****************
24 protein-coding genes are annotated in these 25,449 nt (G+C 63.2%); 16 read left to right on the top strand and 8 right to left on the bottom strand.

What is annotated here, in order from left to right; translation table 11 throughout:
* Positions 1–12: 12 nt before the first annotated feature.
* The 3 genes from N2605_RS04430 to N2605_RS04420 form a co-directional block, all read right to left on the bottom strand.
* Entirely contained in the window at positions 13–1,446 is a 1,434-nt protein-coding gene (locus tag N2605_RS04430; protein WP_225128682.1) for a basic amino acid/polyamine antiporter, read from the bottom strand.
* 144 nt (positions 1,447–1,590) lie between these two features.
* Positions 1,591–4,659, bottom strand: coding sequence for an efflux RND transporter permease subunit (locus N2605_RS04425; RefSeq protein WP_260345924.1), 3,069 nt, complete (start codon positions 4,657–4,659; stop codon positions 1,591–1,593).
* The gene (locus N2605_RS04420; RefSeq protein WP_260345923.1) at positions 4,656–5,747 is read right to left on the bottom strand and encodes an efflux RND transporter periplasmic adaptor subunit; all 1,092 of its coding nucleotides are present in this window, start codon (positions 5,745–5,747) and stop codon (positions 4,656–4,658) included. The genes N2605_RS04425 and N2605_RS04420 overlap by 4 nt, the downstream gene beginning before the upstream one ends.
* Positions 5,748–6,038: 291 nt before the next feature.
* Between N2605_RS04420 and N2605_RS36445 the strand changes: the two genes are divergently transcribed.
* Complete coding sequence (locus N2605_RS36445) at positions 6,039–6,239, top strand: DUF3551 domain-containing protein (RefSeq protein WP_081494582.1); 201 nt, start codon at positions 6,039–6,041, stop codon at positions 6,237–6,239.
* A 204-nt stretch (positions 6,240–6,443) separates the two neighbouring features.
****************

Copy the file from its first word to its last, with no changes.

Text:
24 protein-coding genes are annotated in these 25,449 nt (G+C 63.2%); 16 read left to right on the top strand and 8 right to left on the bottom strand.

What is annotated here, in order from left to right; translation table 11 throughout:
* Positions 1–12: 12 nt before the first annotated feature.
* The 3 genes from N2605_RS04430 to N2605_RS04420 form a co-directional block, all read right to left on the bottom strand.
* Entirely contained in the window at positions 13–1,446 is a 1,434-nt protein-coding gene (locus tag N2605_RS04430; protein WP_225128682.1) for a basic amino acid/polyamine antiporter, read from the bottom strand.
* 144 nt (positions 1,447–1,590) lie between these two features.
* Positions 1,591–4,659, bottom strand: coding sequence for an efflux RND transporter permease subunit (locus N2605_RS04425; RefSeq protein WP_260345924.1), 3,069 nt, complete (start codon positions 4,657–4,659; stop codon positions 1,591–1,593).
* The gene (locus N2605_RS04420; RefSeq protein WP_260345923.1) at positions 4,656–5,747 is read right to left on the bottom strand and encodes an efflux RND transporter periplasmic adaptor subunit; all 1,092 of its coding nucleotides are present in this window, start codon (positions 5,745–5,747) and stop codon (positions 4,656–4,658) included. The genes N2605_RS04425 and N2605_RS04420 overlap by 4 nt, the downstream gene beginning before the upstream one ends.
* Positions 5,748–6,038: 291 nt before the next feature.
* Between N2605_RS04420 and N2605_RS36445 the strand changes: the two genes are divergently transcribed.
* Complete coding sequence (locus N2605_RS36445) at positions 6,039–6,239, top strand: DUF3551 domain-containing protein (RefSeq protein WP_081494582.1); 201 nt, start codon at positions 6,039–6,041, stop codon at positions 6,237–6,239.
* A 204-nt stretch (positions 6,240–6,443) separates the two neighbouring features.